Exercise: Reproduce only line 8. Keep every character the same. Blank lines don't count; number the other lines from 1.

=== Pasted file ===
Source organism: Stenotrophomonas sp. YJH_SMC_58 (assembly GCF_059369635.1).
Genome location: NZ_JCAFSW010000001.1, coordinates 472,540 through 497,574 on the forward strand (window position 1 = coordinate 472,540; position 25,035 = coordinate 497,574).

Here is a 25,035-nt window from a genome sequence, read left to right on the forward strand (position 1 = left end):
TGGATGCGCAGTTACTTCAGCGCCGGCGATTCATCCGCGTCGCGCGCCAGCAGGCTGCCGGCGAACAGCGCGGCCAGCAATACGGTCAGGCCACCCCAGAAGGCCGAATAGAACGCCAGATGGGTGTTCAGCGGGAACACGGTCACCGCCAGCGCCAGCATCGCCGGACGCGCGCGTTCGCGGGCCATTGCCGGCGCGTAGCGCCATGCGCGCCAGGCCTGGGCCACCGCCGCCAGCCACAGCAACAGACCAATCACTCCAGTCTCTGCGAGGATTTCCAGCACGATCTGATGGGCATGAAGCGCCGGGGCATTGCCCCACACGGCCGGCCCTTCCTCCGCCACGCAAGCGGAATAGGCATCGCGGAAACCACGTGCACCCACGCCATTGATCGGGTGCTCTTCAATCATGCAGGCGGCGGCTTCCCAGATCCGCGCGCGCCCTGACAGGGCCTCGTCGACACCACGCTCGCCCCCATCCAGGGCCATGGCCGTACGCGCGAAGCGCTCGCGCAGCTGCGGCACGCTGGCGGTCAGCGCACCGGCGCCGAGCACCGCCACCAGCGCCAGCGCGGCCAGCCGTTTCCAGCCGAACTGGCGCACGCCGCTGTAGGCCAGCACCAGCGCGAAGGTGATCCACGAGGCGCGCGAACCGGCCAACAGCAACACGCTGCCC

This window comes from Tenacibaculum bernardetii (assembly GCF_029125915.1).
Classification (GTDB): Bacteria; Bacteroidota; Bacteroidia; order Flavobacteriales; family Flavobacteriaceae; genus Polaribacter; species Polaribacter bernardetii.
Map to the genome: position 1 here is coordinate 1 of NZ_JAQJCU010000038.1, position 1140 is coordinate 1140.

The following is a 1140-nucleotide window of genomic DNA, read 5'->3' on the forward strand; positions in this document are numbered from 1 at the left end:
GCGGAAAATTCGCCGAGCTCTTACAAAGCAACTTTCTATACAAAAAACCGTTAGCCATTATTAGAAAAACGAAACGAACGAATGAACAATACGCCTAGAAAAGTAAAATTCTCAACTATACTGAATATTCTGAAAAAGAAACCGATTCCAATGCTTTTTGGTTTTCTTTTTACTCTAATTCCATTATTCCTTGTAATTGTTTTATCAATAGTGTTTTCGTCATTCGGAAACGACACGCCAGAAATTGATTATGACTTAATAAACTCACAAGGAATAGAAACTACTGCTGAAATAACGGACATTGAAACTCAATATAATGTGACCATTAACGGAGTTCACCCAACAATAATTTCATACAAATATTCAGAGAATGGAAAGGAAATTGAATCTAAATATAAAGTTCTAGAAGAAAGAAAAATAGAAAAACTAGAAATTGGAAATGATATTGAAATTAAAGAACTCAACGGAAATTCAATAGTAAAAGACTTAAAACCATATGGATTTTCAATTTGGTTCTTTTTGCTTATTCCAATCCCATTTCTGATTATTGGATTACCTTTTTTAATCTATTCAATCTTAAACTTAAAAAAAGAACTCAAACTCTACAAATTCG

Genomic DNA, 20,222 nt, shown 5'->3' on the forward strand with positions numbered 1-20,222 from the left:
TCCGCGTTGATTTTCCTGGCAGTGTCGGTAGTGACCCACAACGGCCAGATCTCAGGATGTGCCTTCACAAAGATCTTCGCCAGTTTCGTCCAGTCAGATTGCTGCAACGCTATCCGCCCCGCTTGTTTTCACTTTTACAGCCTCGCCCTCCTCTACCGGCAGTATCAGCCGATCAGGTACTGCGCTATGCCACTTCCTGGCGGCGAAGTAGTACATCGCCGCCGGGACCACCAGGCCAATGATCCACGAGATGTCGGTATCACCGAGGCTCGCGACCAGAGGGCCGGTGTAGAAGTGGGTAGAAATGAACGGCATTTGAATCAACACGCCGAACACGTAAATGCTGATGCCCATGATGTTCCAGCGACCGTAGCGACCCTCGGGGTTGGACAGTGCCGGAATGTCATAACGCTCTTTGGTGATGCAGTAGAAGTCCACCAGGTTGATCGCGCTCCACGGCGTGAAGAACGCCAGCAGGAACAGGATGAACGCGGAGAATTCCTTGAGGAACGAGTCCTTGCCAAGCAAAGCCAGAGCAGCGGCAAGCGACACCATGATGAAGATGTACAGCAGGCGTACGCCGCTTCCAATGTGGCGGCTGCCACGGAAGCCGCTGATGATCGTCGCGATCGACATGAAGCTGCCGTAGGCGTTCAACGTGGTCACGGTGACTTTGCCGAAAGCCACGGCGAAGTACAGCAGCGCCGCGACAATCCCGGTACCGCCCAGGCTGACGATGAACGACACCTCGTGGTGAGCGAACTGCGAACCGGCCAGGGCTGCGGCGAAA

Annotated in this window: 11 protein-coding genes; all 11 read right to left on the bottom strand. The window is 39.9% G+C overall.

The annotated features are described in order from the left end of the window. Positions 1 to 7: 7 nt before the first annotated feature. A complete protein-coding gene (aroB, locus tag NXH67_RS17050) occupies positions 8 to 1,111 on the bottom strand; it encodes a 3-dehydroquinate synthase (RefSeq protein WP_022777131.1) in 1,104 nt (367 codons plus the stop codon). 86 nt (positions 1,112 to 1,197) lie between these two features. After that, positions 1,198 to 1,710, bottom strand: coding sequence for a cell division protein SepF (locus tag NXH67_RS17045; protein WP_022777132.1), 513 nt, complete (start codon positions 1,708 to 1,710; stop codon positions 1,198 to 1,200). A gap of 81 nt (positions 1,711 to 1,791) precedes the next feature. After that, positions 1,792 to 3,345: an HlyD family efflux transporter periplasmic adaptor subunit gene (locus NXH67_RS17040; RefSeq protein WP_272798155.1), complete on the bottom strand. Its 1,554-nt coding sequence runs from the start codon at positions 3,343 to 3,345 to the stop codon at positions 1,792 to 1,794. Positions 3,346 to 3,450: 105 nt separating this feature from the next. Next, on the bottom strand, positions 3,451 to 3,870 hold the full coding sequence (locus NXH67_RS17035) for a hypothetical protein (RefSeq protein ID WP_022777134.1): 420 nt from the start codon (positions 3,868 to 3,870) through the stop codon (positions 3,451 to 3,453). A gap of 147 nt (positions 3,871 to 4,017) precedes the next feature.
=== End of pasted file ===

The following is a 1140-nucleotide window of genomic DNA, read 5'->3' on the forward strand; positions in this document are numbered from 1 at the left end: